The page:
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Dotting Anthony Rizzo’s path to history

How far up the all-time HBP list will the Yankee first baseman get?

New York Yankees v Oakland Athletics Photo by Thearon W. Henderson/Getty Images

Anthony Rizzo will not challenge Barry Bonds’ home run record, or Joe DiMaggio’s hitting streak, or any of the other real “immortal” standards in baseball history. He’s not quite a Hall of Fame talent, although a long, high-floor end of career might get him there. But there is one thing that Anthony Rizzo does, perhaps better than anyone in the game today. Anthony Rizzo gets hit by a lot of pitches.

Since becoming a full-time player in 2013, Rizzo’s been hit by 20 pitches a year on average, three times leading the league. After getting smoked in Wednesday’s game against the Angels, Rizzo moved past Chase Utley on the all-time HBP leaderboard, taking sole possession of eighth place with 205 dots.

Rizzo’s closer to the end of his career than the beginning, but this is exactly the time when we look towards legacy, and ask the question: could he end up the most struck batter in baseball history?

He’s got 82 HBP to go to match Hughie Jennings, and at 33 has just a single guaranteed year left on his contract. Rizzo’s accomplished a lot in his career, I think it’s fair to wonder if he’s the kind of guy that will want to hang around until he’s 40 — he won’t have the big contracts that Albert Pujols or Miguel Cabrera or Joey Votto got, and stacked up so much professional and team success in the front half of his career that he doesn’t need to chase a ring unless he really wants to.

Should he want to play after the expiration of his current contract, though, ZiPS does give us three-year projections for his playing time:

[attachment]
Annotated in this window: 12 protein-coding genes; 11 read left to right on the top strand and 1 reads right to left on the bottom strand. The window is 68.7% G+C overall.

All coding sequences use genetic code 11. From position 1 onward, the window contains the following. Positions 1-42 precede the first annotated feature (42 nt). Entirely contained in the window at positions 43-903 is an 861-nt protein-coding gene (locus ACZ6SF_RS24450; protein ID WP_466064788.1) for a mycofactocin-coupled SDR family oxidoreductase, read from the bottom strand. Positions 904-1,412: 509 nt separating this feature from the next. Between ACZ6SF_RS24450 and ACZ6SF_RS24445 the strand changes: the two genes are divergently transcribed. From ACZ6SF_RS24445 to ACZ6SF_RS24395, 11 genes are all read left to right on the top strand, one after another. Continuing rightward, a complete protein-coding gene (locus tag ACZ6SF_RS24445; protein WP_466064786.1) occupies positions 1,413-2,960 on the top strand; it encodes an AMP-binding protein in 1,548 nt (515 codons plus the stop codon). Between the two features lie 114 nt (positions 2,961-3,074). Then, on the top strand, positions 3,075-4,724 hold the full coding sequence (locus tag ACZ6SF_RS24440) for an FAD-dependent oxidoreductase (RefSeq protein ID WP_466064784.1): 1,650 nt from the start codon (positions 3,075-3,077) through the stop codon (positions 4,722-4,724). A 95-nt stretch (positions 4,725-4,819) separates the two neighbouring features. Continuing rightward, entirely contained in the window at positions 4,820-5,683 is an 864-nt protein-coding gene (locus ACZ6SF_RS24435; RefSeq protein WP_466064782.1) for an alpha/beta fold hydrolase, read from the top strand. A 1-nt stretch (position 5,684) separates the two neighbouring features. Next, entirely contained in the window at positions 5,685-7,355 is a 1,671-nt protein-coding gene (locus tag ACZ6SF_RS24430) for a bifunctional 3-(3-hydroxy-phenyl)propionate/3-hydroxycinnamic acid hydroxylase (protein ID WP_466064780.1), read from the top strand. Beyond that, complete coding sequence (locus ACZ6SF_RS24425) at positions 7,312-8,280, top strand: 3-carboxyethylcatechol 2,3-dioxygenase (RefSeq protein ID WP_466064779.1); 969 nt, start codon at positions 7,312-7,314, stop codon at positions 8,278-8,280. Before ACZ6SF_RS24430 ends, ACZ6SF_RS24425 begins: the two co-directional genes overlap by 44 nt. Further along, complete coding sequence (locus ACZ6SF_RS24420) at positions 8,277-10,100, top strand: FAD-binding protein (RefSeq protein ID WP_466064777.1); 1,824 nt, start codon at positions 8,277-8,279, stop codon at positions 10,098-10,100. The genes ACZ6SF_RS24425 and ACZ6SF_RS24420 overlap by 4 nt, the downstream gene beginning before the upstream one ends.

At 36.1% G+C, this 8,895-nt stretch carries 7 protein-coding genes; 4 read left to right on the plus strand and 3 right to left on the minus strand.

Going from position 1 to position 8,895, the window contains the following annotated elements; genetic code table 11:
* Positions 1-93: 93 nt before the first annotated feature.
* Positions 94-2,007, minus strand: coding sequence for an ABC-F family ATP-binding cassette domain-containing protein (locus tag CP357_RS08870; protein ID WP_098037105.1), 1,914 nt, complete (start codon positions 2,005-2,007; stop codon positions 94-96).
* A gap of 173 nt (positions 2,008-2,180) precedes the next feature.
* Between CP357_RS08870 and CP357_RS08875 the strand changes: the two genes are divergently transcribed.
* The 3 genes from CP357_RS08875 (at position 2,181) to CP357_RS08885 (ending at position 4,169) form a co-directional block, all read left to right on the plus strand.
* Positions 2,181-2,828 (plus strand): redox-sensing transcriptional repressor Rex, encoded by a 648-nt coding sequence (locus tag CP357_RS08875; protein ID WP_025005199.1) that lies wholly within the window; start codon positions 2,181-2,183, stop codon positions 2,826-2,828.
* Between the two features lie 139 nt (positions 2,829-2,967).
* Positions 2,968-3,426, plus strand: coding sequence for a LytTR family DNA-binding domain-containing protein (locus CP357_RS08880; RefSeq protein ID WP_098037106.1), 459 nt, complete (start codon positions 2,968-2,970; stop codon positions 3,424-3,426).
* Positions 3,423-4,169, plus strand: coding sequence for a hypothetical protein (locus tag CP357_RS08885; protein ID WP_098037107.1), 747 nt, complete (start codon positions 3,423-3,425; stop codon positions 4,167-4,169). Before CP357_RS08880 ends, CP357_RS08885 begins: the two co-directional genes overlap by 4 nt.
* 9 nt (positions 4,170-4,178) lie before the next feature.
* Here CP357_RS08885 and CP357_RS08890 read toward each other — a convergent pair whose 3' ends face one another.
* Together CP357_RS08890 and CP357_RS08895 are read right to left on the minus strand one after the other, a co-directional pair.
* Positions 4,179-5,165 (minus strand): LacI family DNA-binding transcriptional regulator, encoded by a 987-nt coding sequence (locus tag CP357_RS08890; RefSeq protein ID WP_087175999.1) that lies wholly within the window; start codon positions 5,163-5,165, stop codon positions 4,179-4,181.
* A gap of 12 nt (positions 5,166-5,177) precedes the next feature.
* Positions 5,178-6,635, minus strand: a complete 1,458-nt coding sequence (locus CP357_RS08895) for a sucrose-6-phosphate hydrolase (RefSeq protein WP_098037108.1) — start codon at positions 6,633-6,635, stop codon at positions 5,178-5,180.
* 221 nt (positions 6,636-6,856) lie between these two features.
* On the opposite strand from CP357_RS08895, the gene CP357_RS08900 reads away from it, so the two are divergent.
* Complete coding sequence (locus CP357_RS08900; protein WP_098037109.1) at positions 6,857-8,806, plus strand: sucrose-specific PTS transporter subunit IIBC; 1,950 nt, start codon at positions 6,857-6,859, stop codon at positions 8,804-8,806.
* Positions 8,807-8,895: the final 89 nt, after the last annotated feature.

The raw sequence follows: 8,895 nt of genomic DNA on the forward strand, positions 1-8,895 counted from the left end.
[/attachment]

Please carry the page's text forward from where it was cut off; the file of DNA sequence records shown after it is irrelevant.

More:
So taking those three years of playing time into account...

So if Rizzo plays out his age-35 season, there’s a real chance he ends up with the sixth-most HBP of all time. He’s had a remarkably consistent ability to get beaned, and dots aren’t really something that would change as bat speed declines — as long as Tony’s on the field, I think it’s likely he gets plunked at pretty much the same rate.

Moving past age-35, though, things get more tricky. ZiPS projects about a nine percent decrease every year in Rizzo’s playing time, as age inevitably catches up with all of us. Building in that nine percent drop in playing time, how long before Rizzo could realistically approach Jennings’ legendary career mark?

Like Henry Aaron chasing down the Babe, our hypothetical 38-year old Rizzo would end the 2027 season just one beanball away from baseball immortality. The pressure for Rizzo, by then almost certainly on year-to-year contracts, to return and break one of the game’s unbreakable records would be enormous — unfortunately, the cachet of the all-time HBP chase doesn’t quite stand up next to other records, which may limit our hero’s opportunity for a major league roster spot.

We’re building a fair few assumptions into this model — maybe Rizzo is able to stave off age-based regression more than we’re giving him credit for. Maybe the lure of the record book gets to him and he leans over the plate even more than he does now, accelerating the chase to 287.

As it stands, a lot of things have to go right for Rizzo to be baseball’s undisputed HBP king, probably too many things for us to say he’s likely to do so. If he plays to the end of his Yankees contract, he still probably comes close, or exceeds, the 250 HBP threshold, a piece of baseball history in its own right. For the most decorated — beanball bruising can leave a fun color palette — beanball collector of his generation, the company of baseball immortals and all those free trips to first base must be worth it.